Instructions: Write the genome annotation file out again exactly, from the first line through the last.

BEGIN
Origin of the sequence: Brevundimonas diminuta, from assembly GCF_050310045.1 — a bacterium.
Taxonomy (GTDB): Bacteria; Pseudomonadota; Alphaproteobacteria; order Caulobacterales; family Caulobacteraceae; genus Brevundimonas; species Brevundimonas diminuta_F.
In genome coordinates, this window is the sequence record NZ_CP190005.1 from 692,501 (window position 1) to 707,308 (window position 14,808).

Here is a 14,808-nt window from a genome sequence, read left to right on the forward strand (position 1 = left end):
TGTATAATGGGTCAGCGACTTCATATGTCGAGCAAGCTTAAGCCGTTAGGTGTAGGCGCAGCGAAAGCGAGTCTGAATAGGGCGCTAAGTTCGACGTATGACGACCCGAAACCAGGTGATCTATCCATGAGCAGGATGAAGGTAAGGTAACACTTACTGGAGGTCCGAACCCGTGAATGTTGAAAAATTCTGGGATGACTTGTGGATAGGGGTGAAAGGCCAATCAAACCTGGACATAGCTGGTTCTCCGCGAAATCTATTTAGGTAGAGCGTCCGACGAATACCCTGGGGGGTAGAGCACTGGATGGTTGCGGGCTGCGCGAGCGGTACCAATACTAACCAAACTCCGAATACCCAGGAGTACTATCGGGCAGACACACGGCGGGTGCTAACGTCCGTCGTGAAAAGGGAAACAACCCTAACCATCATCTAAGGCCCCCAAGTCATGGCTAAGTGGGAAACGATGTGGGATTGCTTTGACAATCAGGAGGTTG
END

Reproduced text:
Origin of the sequence: Brevundimonas diminuta, from assembly GCF_050310045.1 — a bacterium.
Taxonomy (GTDB): Bacteria; Pseudomonadota; Alphaproteobacteria; order Caulobacterales; family Caulobacteraceae; genus Brevundimonas; species Brevundimonas diminuta_F.
In genome coordinates, this window is the sequence record NZ_CP190005.1 from 692,501 (window position 1) to 707,308 (window position 14,808).

Here is a 14,808-nt window from a genome sequence, read left to right on the forward strand (position 1 = left end):
TGTATAATGGGTCAGCGACTTCATATGTCGAGCAAGCTTAAGCCGTTAGGTGTAGGCGCAGCGAAAGCGAGTCTGAATAGGGCGCTAAGTTCGACGTATGACGACCCGAAACCAGGTGATCTATCCATGAGCAGGATGAAGGTAAGGTAACACTTACTGGAGGTCCGAACCCGTGAATGTTGAAAAATTCTGGGATGACTTGTGGATAGGGGTGAAAGGCCAATCAAACCTGGACATAGCTGGTTCTCCGCGAAATCTATTTAGGTAGAGCGTCCGACGAATACCCTGGGGGGTAGAGCACTGGATGGTTGCGGGCTGCGCGAGCGGTACCAATACTAACCAAACTCCGAATACCCAGGAGTACTATCGGGCAGACACACGGCGGGTGCTAACGTCCGTCGTGAAAAGGGAAACAACCCTAACCATCATCTAAGGCCCCCAAGTCATGGCTAAGTGGGAAACGATGTGGGATTGCTTTGACAATCAGGAGGTTG